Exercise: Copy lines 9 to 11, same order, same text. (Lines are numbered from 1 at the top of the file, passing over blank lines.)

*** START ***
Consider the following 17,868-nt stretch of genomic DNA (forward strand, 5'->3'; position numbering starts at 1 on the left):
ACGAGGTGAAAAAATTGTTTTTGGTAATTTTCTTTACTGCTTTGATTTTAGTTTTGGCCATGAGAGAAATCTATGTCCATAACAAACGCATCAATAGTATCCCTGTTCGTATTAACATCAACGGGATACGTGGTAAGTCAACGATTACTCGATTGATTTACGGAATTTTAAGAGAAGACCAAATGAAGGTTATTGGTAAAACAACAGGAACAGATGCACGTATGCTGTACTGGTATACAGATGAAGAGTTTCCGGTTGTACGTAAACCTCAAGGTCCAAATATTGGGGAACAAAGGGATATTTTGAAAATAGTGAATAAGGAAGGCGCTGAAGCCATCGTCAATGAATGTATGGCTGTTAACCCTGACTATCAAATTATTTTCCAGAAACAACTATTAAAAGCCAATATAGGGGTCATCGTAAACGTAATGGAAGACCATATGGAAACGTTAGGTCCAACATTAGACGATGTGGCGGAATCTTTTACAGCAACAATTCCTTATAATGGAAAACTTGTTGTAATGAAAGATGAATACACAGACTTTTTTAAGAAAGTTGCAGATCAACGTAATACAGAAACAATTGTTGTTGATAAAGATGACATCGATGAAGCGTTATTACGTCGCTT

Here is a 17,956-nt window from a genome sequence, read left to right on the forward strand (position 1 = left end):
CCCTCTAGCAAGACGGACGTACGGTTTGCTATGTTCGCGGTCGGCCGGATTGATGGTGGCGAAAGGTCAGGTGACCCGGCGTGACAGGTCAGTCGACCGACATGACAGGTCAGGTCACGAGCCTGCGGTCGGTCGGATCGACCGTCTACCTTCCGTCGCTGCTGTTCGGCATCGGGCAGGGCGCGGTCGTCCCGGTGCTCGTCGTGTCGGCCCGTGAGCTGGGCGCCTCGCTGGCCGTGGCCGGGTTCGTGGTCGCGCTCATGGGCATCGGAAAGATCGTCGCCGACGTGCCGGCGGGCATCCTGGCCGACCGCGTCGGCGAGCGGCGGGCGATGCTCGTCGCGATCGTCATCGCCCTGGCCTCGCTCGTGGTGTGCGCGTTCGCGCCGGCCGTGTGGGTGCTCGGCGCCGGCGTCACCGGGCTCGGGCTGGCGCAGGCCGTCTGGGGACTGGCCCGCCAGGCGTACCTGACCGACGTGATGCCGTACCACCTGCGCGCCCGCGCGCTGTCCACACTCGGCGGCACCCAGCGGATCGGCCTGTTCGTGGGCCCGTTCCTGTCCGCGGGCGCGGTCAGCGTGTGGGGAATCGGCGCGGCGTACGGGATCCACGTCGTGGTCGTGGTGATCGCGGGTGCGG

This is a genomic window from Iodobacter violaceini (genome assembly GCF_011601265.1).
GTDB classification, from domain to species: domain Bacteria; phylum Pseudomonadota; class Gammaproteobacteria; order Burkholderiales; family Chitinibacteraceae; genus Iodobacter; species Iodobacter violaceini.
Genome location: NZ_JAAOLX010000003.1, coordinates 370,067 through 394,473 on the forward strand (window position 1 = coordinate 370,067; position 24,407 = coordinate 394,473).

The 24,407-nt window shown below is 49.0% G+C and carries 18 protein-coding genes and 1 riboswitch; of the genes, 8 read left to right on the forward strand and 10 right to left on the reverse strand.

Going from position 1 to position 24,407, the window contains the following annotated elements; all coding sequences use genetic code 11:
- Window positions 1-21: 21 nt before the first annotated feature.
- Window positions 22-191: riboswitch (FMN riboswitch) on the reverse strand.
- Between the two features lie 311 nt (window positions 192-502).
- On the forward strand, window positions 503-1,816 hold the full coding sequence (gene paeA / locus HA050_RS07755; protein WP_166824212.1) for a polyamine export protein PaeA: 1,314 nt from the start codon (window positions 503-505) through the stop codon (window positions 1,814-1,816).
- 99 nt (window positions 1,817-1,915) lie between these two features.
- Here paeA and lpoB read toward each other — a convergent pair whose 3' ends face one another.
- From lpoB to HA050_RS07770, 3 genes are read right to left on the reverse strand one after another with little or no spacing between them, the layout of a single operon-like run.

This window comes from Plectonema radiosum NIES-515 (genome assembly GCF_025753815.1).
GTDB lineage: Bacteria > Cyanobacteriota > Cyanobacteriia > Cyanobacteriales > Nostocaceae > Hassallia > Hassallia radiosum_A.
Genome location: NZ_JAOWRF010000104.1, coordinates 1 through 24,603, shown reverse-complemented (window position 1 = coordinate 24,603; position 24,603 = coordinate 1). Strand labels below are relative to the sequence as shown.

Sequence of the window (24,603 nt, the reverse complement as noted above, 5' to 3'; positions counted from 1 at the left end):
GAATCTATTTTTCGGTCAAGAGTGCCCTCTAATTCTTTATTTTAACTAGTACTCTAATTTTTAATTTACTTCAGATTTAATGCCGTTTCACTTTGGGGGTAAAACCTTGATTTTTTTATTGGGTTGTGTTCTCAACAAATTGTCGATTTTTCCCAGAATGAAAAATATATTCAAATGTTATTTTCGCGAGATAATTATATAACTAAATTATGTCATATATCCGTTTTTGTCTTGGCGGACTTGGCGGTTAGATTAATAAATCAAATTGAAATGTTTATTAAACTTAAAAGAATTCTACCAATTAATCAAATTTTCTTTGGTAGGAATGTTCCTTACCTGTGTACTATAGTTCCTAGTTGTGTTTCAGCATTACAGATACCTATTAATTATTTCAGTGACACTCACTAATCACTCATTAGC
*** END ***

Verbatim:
Going from position 1 to position 24,407, the window contains the following annotated elements; all coding sequences use genetic code 11:
- Window positions 1-21: 21 nt before the first annotated feature.
- Window positions 22-191: riboswitch (FMN riboswitch) on the reverse strand.